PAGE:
NASCAR Is Confident About Finding A Replacement Title Sponsor


NASCAR is now tasked with the chore of finding a title sponsor replacement by the end of 2016 to replace Sprint.  It sounds like a daunting chore, but not to worry race fans, notwithstanding the fact that the sponsor must be able to lay out $70-75 million annually, there are corporations out there that may be willing to spend that kind of money.

Look at the quick service restaurant industry (Subway, Burger King, etc.), packaged goods (Coca-Cola, Pepsi, Unilever, etc.), consumer products (Panasonic, LG, etc.) or companies looking to boost their product line (as was Nextel) will be prime candidates for NASCAR’s next deal. There also could be interest from new or quickly developing industries, such as the energy sector.

“It’s got to be a big, consumer brand,” said Just Marketing International CEO Zak Brown, whose company has worked with Verizon and other firms on their motorsports sponsorships. “It’s one or two approaches. It’s someone like Nextel, who made a really bold step because they were number three or four or five in the category and they wanted to take a big leap.

“Or you go to someone who already is the leader in a category. … I’d be very surprised if they didn’t find one.”

These types of sponsorship deals typically take three to six months to complete, and NASCAR likely needs to have a good idea of who will sponsor the series by next July, Brown said.

That would be a little late to Humpy Wheeler, the former president of Charlotte Motor Speedway and parent company Speedway Motorsports Inc.

He’d like to see a sponsor in place by this time next year, and he’s optimistic that NASCAR will land one.

“A new sponsor, particularly if it is in a category that we’ve never had before like a software, Microsoft, Apple-type thing, would sure bring new vigor to the whole thing,” Wheeler said.

It obviously needs to be a company that has money, but that money can be divided up in many ways. The series points fund was about $22 million. Then there is money to NASCAR for branding as well as a significant media buy as far as promoting the sport and advertising on NASCAR telecasts.

“People say it’s terribly expensive,” Wheeler said. “We know it’s a lot of money. But if you compare it to a company that is engaged in advertising with the NFL for a whole season including the Super Bowl, somebody who has taken a big new sitcom on, it’s really not out of that realm of possibility.

“It’s not something 200 companies can afford. It’s probably down to 50. I think we will find somebody that will come in here and sponsor it and we’ll probably be better off as a result.”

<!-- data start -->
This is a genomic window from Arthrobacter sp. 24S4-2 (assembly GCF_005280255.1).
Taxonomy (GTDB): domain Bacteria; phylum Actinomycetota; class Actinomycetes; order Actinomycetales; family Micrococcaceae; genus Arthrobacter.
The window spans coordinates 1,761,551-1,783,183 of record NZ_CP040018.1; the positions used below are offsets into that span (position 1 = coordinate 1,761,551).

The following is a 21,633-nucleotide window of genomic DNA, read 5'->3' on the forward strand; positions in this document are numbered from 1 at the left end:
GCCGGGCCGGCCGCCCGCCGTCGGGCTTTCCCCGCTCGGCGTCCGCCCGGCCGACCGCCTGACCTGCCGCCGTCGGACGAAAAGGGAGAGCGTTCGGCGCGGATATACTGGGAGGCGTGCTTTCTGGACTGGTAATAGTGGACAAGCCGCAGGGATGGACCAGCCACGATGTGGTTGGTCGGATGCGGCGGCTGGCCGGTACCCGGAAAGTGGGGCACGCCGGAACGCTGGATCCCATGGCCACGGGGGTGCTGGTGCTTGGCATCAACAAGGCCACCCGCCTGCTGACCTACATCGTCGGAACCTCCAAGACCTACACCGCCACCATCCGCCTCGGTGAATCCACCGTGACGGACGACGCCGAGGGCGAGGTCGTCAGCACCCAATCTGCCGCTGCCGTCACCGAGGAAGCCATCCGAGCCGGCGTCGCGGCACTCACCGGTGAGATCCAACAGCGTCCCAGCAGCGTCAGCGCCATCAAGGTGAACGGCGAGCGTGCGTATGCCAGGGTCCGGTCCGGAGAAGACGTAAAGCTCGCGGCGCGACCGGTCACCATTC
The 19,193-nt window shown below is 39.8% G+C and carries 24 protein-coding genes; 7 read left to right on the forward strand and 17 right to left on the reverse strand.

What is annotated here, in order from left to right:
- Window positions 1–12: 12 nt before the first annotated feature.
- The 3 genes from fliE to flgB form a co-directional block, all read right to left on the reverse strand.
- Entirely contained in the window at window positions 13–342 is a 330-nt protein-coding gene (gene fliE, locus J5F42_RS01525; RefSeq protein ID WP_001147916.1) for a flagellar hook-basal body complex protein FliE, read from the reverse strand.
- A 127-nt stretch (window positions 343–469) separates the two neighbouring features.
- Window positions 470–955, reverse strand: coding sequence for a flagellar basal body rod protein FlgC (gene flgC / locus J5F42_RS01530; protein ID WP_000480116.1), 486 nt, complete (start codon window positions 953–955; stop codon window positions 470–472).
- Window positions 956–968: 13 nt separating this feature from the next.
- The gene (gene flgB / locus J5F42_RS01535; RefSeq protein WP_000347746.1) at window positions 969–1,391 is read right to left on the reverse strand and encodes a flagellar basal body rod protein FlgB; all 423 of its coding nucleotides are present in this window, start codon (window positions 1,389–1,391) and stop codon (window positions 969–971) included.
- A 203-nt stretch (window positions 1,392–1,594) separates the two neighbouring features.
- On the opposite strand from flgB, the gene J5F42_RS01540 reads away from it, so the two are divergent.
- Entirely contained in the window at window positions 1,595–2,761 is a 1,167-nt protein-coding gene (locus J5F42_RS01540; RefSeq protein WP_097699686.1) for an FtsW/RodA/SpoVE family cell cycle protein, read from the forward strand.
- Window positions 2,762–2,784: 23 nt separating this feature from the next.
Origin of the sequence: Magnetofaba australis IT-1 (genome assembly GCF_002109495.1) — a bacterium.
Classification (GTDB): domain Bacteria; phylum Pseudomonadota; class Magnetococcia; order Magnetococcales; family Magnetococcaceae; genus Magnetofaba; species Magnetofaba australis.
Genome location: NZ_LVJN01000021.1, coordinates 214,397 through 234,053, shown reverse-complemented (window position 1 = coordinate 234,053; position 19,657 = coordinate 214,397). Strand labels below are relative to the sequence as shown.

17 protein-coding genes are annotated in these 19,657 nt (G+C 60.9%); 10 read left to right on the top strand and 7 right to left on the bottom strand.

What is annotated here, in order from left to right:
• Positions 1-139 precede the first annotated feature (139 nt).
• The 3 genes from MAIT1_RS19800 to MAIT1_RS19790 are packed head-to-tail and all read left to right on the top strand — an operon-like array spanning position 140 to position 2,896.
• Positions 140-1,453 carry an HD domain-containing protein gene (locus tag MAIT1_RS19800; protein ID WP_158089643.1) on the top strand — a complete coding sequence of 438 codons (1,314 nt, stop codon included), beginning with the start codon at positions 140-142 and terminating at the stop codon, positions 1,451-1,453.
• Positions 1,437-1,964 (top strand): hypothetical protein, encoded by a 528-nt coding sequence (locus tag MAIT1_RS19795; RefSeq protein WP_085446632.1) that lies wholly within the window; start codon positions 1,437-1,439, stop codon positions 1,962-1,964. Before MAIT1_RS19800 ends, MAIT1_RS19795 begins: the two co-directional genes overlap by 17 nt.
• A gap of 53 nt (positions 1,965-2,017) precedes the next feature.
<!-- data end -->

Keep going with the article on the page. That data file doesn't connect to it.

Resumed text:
Mike Boykin, CEO of Bespoke Sports & Entertainment, said it would be difficult to put a number on the possible companies that could sponsor. He said he also views energy or petroleum companies as possibilities in addition to the traditional firms.

“What if it’s somebody from offshore?” Boykin said. “It could be an energy company, a petroleum company, a CPG [consumer packaged goods], it could be technology.

“In the old days, you could narrow it down to U.S. companies. But right now, while I think the likelihood it will be a North American company, I wouldn’t rule out the other.”

Wheeler said if NASCAR’s aerodynamic changes work and the racing is better in 2015, the sport could ride the upswing in landing a good deal with a sponsor.

“There is only a few big entitlement opportunities,” Will Pleasants said. He is senior vice president for consulting for Wassmeran Group, which coordinated Nationwide’s marketing efforts. “And this is one of them. … There is still value in the entitlement in this setting. We saw it with Nationwide. You can make an impact in a relatively short amount of time.”

Marketers do have reason to be optimistic — if one of their clients secures the sponsorship, it could be big for their business. But they also deal in a sports marketing world that continues to see significant advertising agreements.

Pleasants said a series sponsorship gives a company year-round publicity with consistent ratings while also not being dependent on the performance of a specific driver. He said it will come down to the right value for what the company is looking to gain and activate the sponsorship.